ROBERT SIEGEL, HOST:
NPR photojournalist David Gilkey and Afghan journalist Zabihullah Tamanna, who worked for NPR as an interpreter, were killed yesterday while on assignment. They were traveling together in Helmand province with an Afghan army convoy when they came under attack by the Taliban. The Humvee they were riding in was hit by a rocket-propelled grenade.
AUDIE CORNISH, HOST:
NPR Pentagon correspondent Tom Bowman and producer Monika Evstatieva were in a separate vehicle. They were not hurt. David Gilkey was 50 years old and considered one of the best photographers in his field. He was honored with many awards over the years, including a national Emmy and dozens of distinctions from the White House News Photographers Association.
SIEGEL: David was always ready for an assignment.
(SOUNDBITE OF ARCHIVED RECORDING)
DAVID GILKEY, BYLINE: Once they say go, it's no joke.
JASON BEAUBIEN, BYLINE: It's...
UNIDENTIFIED WOMAN: ...It's full on.
GILKEY: It's go to the bank, go to the drugstore, go to the - you know, I don't need clothes.
SIEGEL: That's David at a public radio conference two years ago. He was on stage with our colleagues Kelly McEvers, Elise Hu and Jason Beaubien. For David to be ready to go, he explained, he only needed one thing.
(SOUNDBITE OF ARCHIVED RECORDING)
GILKEY: In my case, are my cameras in my carry-on luggage? Can I get off that plane and do the job, you know, instantaneously, even if my - everything else gets lost? I can live - you know, if it's a long enough trip you have the bag they can lose and the bags they can't lose. And that's how you walk out the door and you head to the airport.
CORNISH: After joining NPR in 2007, David went through those steps many times to cover stories around the world. David Gilkey won that Emmy Award just before he came to NPR, while at the Detroit Free Press, where he worked for more than 10 years. He produced a video series about Michigan Marines in Iraq.
SIEGEL: Linda Epstein was his photo editor during some of that time. She says he was the first on her staff to go to Iraq after the September 11 attacks. She told us today that she has a specific photo in her mind from the first night of the U.S.-led invasion.
LINDA EPSTEIN: He was the very first of the Knight Ridder photographers to use night vision and to bring back the photos. I'm seeing just a soldier who he himself is wearing night vision goggles and he's armed and he's just patrolling. And that's what I see. And I can picture the green tint in my eyes. And it was because it was the night vision that we knew we getting all aspects of what was happening in Iraq.
CORNISH: But David didn't always cover war in conflict zones. Helen Richardson worked with him at the Boulder Daily Camera in the 1990s. It was his first full-time job as a staff photographer.
HELEN RICHARDSON: We did a lot of fashion shoots together. We went to the Great Sand Dunes, we did spring and fall fashion. And I would find the models and the clothes, and he would do all the shooting. And that's how I sort of got - introduced him to photography. And we had so much fun. We just were a great team working together, creating these amazing fashion spreads. And I'm still amazed at how talented he was even at a young age.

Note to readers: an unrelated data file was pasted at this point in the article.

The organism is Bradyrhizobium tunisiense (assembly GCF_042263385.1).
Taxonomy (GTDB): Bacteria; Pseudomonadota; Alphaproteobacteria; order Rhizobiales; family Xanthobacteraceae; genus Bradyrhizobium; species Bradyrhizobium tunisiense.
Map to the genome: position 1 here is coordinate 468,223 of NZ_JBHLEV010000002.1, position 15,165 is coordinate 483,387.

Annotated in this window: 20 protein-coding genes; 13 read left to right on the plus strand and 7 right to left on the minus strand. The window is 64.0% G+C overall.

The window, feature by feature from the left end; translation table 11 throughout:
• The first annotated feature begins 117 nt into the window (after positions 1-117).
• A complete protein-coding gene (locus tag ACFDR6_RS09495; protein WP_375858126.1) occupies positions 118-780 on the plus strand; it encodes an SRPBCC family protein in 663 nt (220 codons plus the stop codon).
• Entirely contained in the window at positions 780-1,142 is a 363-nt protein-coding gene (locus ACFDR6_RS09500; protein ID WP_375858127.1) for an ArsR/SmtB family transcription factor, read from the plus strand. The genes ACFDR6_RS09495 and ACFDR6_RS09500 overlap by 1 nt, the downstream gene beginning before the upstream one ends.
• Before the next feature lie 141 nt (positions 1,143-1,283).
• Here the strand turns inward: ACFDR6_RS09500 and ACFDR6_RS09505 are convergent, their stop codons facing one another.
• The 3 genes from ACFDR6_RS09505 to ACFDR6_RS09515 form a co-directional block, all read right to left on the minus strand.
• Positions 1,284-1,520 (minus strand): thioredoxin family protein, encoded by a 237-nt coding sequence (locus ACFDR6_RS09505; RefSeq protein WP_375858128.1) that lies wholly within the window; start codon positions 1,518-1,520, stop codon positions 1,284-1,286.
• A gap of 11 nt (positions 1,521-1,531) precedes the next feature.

SIEGEL: For more on David Gilkey's life, we're joined now by Cheryl Hatch. She's a documentary photographer who studied with David at Oregon State University and went on to cover some of the same conflicts. Welcome to the program.
CHERYL HATCH: Thank you, Robert.
SIEGEL: You worked with David at The Daily Barometer, the student paper at Oregon State. How would you describe him back then? What do you remember about working with him back then?
HATCH: Well, he showed up freshman year and he knew exactly what he wanted to do. So he wanted to be a photographer, a photojournalist. And he showed up with the gear. He was feisty. He was a really strong sports photographer, and that's back in the day when you had, you know, manual focus and manual metering. And David had strong skills even back then.
SIEGEL: When you say that he entered college already determined to become a photojournalist, did he mention where that conviction had come from?
HATCH: Well, I do know that he would say his dad was an amateur photographer and had a darkroom. And so David had fond memories of the darkroom and his father. And so he had a love of photography.
SIEGEL: Is there a photograph of his or a group of photographs that for you best capture David's work?
HATCH: Not a single photograph. But I think of the body of his work, and in particular his commitment to the story in Afghanistan and both the civilians and the military in Afghanistan. And, you know, he'd been in since 9/11 and gone back so many times. And so he has a broad, long perspective of that conflict.
SIEGEL: You were in touch with David Gilkey just a couple of days before his death.
HATCH: Yes, I was. We were - I was up in the middle of the night and we were texting back and forth. And I know I actually went back to look at the text message. And I remember thinking, gosh, did I say I love you? And I looked back at the text and I didn't, you know? I know when I left him at the airport and whenever we would talk I would let them know, you know, that he was loved, that I loved him because it's a difficult life. It's a hard life. And, you know, he was gruff and kind of had this tough exterior. But yeah, he was a beautiful, kindhearted man. And so - yeah.
SIEGEL: Well, thank you very much for talking with us and for recalling your friend, NPR photographer David Gilkey.
HATCH: Thank you, Robert.
SIEGEL: That's Cheryl Hatch, photographer and visiting professor at Allegheny College. We were talking about our friend and colleague, David Gilkey, who was killed yesterday in Afghanistan.
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